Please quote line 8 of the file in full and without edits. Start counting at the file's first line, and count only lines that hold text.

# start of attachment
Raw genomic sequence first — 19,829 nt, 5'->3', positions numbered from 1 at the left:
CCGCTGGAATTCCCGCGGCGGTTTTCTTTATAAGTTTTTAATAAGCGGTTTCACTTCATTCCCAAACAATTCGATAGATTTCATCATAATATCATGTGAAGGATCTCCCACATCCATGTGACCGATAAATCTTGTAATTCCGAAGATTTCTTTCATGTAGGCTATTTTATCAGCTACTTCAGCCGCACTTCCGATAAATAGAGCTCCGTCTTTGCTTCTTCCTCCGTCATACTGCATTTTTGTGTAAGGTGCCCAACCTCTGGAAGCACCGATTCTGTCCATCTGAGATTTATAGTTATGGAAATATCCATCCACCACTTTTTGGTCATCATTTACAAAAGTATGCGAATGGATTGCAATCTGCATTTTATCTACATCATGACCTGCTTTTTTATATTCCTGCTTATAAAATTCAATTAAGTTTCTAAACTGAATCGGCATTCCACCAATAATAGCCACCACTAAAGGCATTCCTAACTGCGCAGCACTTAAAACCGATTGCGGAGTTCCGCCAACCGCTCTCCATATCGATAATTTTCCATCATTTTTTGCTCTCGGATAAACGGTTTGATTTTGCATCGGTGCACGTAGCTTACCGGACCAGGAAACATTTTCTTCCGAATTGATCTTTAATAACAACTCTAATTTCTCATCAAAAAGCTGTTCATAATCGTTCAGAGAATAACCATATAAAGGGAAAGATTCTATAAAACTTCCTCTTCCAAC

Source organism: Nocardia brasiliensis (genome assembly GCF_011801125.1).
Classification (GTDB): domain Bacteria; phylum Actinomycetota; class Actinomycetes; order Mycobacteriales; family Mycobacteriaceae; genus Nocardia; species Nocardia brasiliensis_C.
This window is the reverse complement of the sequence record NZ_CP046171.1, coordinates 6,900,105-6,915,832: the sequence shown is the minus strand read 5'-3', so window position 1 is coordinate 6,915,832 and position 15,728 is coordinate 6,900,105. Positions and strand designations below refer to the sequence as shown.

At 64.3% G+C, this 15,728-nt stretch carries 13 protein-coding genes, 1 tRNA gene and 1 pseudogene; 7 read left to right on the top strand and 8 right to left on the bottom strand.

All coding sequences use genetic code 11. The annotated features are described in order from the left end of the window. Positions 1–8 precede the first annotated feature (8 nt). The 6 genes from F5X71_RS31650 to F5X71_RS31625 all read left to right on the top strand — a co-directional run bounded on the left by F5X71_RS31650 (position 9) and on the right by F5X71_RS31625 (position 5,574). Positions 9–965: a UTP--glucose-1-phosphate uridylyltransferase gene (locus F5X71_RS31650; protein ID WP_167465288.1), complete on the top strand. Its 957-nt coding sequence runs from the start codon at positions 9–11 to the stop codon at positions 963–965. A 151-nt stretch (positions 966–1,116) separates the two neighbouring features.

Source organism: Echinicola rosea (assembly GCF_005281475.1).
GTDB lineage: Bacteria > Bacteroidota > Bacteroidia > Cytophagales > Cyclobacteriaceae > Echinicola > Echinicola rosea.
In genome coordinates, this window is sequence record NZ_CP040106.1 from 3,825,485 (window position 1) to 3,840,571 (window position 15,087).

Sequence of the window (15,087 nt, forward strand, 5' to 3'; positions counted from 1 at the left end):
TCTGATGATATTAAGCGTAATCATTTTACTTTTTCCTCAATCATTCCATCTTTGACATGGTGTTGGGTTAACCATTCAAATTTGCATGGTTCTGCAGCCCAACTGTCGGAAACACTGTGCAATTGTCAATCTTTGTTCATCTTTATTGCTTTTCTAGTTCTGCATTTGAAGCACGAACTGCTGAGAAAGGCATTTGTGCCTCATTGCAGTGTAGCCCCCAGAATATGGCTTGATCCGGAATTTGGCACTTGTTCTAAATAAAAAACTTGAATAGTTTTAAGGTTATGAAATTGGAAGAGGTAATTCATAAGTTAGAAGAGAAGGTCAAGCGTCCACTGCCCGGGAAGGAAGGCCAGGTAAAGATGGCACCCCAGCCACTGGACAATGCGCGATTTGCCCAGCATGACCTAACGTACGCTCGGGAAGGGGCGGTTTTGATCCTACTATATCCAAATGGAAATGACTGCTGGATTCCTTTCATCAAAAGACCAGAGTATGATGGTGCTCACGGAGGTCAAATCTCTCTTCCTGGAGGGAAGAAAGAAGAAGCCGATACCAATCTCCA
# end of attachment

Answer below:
Source organism: Echinicola rosea (assembly GCF_005281475.1).